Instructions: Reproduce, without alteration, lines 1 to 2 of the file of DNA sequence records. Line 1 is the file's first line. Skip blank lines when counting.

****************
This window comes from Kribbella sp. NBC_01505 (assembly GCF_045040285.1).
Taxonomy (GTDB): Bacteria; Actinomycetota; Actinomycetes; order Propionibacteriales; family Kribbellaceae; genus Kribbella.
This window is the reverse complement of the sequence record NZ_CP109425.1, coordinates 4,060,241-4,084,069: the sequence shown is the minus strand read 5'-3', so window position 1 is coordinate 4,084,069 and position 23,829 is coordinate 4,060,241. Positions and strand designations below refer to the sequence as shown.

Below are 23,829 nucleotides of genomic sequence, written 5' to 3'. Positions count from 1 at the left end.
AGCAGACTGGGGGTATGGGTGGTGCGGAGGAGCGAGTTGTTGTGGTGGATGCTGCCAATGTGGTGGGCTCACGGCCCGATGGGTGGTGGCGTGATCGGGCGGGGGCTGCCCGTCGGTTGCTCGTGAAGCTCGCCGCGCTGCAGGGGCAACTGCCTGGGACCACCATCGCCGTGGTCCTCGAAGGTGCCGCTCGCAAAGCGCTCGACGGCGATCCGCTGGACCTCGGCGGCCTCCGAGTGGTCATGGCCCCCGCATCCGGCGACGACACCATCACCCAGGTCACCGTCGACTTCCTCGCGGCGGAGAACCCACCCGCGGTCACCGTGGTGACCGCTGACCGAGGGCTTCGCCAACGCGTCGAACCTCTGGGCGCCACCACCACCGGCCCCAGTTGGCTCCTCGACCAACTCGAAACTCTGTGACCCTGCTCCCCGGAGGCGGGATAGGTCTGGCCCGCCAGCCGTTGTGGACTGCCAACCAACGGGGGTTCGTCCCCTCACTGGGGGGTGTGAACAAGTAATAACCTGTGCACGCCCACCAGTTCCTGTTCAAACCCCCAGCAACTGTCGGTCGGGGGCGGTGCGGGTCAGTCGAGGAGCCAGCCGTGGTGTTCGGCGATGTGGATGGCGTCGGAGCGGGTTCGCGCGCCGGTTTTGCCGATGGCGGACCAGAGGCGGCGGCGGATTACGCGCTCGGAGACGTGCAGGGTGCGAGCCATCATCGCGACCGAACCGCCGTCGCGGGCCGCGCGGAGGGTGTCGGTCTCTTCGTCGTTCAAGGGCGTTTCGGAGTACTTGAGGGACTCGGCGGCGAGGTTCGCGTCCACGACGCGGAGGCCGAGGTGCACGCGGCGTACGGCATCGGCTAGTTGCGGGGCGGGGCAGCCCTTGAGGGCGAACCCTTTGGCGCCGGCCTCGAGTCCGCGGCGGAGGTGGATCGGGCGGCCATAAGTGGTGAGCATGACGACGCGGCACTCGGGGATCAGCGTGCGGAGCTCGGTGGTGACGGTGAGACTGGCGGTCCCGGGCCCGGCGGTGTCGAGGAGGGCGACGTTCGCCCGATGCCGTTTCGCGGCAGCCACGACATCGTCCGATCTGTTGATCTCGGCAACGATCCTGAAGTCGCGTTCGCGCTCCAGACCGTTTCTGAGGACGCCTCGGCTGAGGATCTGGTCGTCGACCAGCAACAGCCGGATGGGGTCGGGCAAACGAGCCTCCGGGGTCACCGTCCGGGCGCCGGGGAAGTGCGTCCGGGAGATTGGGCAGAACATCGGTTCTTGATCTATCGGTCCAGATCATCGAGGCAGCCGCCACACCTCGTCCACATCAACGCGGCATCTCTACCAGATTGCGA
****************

This window comes from Kribbella sp. NBC_01505 (assembly GCF_045040285.1).
Taxonomy (GTDB): Bacteria; Actinomycetota; Actinomycetes; order Propionibacteriales; family Kribbellaceae; genus Kribbella.